Amazon Asks Court to Toss Diversity Policy Discrimination Suit

On Wednesday, Amazon responded to a class action complaint filed in October alleging that through certain business practices, the e-commerce juggernaut discriminates against heterosexual white males who use its platform to sell wares. The motion to dismiss said that the plaintiff has no standing to level the challenges he brings, and in any event, the company’s practices do not run afoul of California’s Unruh Civil Rights Act. 

As previously reported, complainant argued that Amazon disenfranchises the aforementioned demographic group while preferring sellers who identify as LGBT, Black, Hispanic, Native American, Pacific Islander, and/or female. The man’s complaint alleged that Amazon denied him the full suite of its seller program benefits and services.

“[B]y being lucky enough to possess any one of Amazon’s personal characteristics,” an LGBT, minority, or female billionaire would qualify for Amazon’s policies and programs and the related benefits, “but under no circumstances could a heterosexual white male qualify … even if he is a person of humble, unprivileged means who is simply trying to earn an income to support his family,” the filing summarized.

Amazon’s motion to dismiss notes that the plaintiff never actually sold anything on its platform, a flaw it claims is fatal to his discrimination contention. Without cognizable injury attributable to Amazon’s diversity initiatives, his claims are “nothing more than abstract objections to business practices with which he disagrees,” the filing says. As such, the company asserts that the court lacks subject matter jurisdiction over the dispute.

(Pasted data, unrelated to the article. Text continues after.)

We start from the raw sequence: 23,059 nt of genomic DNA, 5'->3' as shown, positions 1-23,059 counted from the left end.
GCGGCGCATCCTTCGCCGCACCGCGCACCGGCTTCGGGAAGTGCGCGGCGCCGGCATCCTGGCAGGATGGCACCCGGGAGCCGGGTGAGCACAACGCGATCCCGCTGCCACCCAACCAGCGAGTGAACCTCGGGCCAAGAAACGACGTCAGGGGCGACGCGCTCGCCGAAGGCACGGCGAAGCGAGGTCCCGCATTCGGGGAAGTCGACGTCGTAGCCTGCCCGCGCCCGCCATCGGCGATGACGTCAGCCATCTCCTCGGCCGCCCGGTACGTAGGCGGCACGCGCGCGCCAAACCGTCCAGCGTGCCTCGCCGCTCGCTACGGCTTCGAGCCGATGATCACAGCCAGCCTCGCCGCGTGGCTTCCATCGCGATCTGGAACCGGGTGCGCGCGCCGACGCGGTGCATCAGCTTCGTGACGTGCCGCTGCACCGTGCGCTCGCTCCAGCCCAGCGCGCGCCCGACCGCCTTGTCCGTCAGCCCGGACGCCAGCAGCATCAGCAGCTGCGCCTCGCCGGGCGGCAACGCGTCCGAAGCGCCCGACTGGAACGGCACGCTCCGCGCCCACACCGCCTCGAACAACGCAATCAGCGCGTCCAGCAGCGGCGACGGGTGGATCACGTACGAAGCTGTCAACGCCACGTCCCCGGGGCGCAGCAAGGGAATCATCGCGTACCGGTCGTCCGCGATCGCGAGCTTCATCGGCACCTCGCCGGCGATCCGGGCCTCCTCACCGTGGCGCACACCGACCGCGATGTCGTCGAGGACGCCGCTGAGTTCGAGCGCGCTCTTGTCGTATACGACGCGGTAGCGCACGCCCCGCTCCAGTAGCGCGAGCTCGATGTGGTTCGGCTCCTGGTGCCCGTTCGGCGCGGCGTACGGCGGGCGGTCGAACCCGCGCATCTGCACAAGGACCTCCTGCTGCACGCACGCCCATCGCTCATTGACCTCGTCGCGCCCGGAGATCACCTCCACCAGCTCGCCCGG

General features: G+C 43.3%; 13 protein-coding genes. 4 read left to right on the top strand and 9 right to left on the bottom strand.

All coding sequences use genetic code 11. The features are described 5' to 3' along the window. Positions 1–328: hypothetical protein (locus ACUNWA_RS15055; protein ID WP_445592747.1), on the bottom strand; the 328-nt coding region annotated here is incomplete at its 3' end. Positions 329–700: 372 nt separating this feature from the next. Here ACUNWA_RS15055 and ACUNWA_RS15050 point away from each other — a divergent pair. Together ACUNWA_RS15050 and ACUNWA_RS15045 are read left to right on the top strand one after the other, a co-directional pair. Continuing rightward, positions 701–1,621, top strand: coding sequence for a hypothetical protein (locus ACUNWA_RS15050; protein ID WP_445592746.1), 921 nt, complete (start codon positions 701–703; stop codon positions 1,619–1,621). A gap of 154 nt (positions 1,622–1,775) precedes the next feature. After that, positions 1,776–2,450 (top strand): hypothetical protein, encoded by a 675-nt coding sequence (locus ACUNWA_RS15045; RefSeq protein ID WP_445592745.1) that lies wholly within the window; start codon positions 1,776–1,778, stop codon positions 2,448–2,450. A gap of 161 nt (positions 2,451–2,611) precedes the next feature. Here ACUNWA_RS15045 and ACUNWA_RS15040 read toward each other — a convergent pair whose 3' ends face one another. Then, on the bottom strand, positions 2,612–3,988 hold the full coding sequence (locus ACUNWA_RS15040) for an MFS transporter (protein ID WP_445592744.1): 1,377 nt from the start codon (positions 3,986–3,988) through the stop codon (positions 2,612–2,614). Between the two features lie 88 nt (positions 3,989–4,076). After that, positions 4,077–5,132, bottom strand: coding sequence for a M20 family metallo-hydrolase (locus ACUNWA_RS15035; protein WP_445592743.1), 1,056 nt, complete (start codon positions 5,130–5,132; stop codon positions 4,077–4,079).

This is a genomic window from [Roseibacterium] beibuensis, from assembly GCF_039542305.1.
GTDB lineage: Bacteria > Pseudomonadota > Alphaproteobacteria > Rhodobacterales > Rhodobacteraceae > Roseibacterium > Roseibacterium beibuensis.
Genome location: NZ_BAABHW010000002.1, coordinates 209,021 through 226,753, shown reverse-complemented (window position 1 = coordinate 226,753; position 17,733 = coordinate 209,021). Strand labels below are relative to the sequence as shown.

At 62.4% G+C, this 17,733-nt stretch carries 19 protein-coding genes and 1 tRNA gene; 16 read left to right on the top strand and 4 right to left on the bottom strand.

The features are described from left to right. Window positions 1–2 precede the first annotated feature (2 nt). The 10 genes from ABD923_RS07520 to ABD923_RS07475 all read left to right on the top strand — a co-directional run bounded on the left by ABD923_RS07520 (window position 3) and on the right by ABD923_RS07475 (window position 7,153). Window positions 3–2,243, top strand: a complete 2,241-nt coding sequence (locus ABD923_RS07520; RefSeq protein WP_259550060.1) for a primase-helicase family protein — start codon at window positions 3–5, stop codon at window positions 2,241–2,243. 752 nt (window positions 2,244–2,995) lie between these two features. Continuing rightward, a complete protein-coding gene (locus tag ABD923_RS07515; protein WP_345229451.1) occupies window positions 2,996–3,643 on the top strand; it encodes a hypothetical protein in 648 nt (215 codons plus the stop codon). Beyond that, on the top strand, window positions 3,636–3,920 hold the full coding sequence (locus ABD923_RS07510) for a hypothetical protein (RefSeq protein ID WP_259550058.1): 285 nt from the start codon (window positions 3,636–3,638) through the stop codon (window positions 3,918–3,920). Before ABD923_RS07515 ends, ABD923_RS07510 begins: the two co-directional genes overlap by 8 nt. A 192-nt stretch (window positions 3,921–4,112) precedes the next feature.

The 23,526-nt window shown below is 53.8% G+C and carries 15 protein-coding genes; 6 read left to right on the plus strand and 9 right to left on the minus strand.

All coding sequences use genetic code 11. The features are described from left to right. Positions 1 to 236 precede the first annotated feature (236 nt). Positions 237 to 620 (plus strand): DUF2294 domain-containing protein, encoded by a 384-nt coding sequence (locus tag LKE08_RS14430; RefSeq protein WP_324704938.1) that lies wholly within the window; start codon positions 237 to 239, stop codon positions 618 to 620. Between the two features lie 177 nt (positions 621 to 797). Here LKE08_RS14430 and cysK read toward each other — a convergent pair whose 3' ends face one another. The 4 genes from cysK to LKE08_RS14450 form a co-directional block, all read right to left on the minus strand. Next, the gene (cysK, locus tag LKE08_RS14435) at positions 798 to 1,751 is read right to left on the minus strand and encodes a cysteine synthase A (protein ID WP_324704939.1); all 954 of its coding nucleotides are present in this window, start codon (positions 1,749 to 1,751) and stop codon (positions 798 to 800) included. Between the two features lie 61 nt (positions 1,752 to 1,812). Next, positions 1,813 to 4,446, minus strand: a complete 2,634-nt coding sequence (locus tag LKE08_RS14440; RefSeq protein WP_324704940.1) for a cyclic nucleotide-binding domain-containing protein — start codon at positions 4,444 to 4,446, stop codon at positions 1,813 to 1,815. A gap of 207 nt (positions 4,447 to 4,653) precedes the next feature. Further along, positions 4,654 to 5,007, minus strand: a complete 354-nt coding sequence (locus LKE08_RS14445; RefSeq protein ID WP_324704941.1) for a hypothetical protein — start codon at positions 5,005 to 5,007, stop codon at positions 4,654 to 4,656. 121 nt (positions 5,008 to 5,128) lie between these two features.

In addition, Amazon contends that the plaintiff fails to state a claim for violation of the Unruh Act, which prohibits “arbitrary, invidious discrimination” that flies in the face of state and federal policy. The company argues that its programs are consistent with state-driven initiatives encouraging, and even requiring, the kind of diversity efforts Amazon has put forward. Pointing to codified policies similarly buoying minority groups, the motion says Amazon’s practices cannot violate the Unruh Act as a matter of law.

The plaintiff is represented by Greg Adler P.C. and Amazon by Latham & Watkins